In the age of Instagram and YouTube, it can be easy to forget all about the power of blogs, and the influence of well-placed sponsored blog posts. Although blogs might not be as popular as they were a few years ago, plenty of creators and influencers still keep them.
The 2017 State of the Creator Economy (SOCE) study found that 78 percent of creators used blogs. Blogs are the fifth most popular creator platform, falling behind Twitter, Facebook, Instagram, and Pinterest, but ranking above YouTube, LinkedIn, and Snapchat.
While video and photo-heavy content does tend to be more common and popular than text-heavy posts, there is some value in and benefit to getting sponsored blog posts written about your brand.
What Are Sponsored Blog Posts?
What exactly is a sponsored blog post? In terms of native advertising, a sponsored blog post would fall into the IAB’s “in-feed” category. A sponsored blog post looks like any other post on a blogger’s website, and should have the same tone and editorial feel. The big difference is that a brand is paying the blogger to create the post.
There should be something included in the post somewhere that tells that reader that it’s a sponsored blog post and not something the writer was inspired to create on his or her own. In some cases, readers can figure out that a post is sponsored on their own, but under the FTC’s guidelines, some form of obvious disclosure is still required.
Examples of Sponsored Blog Posts
Just as blog posts can take many forms, so can sponsored blog posts. For example, a cooking blog can create a sponsored post around a particular ingredient. Some bloggers run giveaways as a form of sponsored posts, while others will use a product and write up a review.
Here are a few examples of sponsored blog posts in action:
Man Repeller Giveaway. Every month, the fashion blog Man Repeller runs a giveaway that is sponsored by a particular brand. In the linked example, the blog was giving away a set of luggage from the brand Away.
TheKitchn recipe. A sponsored blog post doesn’t have to promote a particular product — sometimes it’s enough for a brand to sponsor a post that is relevant to its industry. An example is the recipe for pistachio brittle from the Kitchn. The post is sponsored by Frigidaire, but the brand isn’t mentioned anywhere in the recipe.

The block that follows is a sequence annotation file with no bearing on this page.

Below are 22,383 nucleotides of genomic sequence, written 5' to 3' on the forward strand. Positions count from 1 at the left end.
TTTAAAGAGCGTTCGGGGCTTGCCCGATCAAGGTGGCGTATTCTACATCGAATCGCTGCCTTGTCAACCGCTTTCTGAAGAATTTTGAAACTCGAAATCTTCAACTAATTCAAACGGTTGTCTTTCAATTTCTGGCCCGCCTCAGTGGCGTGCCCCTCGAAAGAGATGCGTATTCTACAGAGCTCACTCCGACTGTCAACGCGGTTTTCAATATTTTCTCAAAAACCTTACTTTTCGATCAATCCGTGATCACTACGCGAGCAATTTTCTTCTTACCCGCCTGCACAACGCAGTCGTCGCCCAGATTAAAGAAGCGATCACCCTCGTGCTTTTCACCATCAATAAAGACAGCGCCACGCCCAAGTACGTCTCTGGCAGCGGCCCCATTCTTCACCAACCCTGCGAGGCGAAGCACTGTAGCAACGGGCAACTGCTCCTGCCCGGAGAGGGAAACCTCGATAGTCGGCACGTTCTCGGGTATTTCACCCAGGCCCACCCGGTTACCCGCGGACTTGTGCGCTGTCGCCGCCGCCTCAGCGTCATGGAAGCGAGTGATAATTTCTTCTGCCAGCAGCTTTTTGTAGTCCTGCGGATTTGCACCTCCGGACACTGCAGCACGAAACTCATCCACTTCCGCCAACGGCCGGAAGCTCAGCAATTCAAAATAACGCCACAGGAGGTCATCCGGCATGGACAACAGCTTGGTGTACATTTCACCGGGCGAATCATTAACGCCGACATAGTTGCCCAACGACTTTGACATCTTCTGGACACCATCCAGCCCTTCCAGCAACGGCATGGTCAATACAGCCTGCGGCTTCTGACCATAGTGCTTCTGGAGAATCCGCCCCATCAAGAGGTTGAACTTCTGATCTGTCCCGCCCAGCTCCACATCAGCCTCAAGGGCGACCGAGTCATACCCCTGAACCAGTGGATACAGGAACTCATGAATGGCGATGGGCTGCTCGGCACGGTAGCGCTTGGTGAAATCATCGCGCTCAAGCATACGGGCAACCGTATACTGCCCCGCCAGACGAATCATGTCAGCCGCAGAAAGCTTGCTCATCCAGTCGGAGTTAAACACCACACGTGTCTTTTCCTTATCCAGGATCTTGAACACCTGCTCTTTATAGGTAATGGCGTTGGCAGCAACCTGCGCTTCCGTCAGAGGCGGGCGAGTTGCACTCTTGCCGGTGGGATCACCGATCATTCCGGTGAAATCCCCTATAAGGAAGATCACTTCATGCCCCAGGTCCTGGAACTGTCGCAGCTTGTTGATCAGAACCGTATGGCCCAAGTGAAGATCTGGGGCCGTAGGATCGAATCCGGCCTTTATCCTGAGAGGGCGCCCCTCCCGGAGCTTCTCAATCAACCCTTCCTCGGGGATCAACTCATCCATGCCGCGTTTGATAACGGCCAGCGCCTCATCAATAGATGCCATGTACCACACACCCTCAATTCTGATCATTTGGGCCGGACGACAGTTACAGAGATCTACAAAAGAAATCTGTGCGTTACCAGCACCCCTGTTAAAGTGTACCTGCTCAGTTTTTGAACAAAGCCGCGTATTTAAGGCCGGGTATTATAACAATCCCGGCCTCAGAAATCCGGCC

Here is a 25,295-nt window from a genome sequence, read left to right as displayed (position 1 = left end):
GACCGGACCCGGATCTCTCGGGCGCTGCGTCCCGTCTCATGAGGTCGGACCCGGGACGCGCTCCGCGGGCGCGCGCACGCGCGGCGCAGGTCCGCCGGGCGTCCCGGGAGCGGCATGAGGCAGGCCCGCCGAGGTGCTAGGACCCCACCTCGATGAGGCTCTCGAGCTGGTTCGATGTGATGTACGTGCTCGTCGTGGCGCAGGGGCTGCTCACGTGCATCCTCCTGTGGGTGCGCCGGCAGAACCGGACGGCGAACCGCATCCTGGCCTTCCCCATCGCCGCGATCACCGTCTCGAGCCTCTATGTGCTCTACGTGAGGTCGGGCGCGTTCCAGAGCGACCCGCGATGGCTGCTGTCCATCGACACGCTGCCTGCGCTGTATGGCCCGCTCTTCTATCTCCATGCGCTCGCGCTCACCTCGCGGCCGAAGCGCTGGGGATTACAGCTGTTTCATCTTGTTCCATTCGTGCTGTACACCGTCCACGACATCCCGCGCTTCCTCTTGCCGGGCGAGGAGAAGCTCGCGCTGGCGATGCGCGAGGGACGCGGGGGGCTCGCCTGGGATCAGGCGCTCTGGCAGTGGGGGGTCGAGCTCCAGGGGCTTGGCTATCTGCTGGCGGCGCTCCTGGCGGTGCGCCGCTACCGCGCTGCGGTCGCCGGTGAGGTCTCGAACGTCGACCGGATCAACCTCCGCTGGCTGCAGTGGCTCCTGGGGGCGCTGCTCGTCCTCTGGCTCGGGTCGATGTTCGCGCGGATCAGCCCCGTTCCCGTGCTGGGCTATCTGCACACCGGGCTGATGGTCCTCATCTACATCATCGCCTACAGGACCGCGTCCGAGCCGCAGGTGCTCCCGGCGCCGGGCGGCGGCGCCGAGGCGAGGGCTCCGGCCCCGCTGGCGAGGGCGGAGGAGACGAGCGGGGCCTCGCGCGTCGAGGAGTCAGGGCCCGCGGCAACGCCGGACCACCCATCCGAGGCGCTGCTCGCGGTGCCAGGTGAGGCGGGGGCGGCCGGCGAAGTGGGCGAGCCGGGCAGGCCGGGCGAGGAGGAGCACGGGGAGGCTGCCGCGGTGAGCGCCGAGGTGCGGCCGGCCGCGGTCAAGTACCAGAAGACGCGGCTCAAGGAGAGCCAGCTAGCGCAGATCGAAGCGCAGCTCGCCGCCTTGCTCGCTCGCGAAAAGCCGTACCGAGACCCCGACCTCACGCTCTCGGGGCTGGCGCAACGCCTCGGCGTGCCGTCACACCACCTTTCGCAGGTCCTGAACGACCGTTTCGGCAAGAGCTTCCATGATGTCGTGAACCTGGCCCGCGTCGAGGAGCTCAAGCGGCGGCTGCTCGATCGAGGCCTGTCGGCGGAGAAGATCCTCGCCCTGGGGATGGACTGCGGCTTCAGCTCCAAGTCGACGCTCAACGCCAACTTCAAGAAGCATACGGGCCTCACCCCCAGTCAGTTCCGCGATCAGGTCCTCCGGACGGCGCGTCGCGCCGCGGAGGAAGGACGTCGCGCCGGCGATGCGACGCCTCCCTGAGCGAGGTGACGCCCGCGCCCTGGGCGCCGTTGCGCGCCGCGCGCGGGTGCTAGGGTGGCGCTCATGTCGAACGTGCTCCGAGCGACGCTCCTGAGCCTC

DesignLoveFest tutorial. Some sponsored blog posts do showcase specific products, such as this how-to from DesignLoveFest that made use of paper flowers from furniture store West Elm.
Benefits of Sponsored Blog Posts
More and more marketers are turning towards visual forms of content. Photos and infographics reign supreme, and influencers themselves are using “quicker” formats (according to the SOCE). So, why bother with sponsored blog posts at all?
For one thing, blogs still have reach and impact. And, creators are still using blogs. The SOCE found that the use of blog content by marketers jumped by nearly 20 percent between 2015 and 2016.
When it came to visit frequency, blogs fell just behind YouTube and Facebook, the two most popular forms of social media. The SOCE found that, in the US and Canada, about 80 percent of users visited a blog at least once during the course of a year.
Finding, Hiring, and Paying Bloggers
What’s the best way to find bloggers to create sponsored blog posts for your brand? One of the most efficient options is to use a creator marketplace. You can browse the web and read blog after blog, but doing so will only tell you so much. When you use a creator marketplace, you not only get to see the blogger’s blog. You also get to review its site stats and see how many page views it gets on a regular basis.
In blogging, page views and comments are as important as followers and likes on a social media site.
Plus, a creator marketplace helps you through the hiring process, including reviewing and accepting pitches and agreeing on a price. Once the blog post is live, you can track how it’s doing and send payment to your blogger.
Speaking of payment, the average cost of a sponsored blog post might surprise you. The SOCE found the average creator charges just $238 for a sponsored post. That’s about $100 less than the average marketer expects to pay.
Sponsored blog posts are affordable, they’re accessible, and they can be custom fit to meet your brand’s needs. Get started on a sponsored blog post campaign today.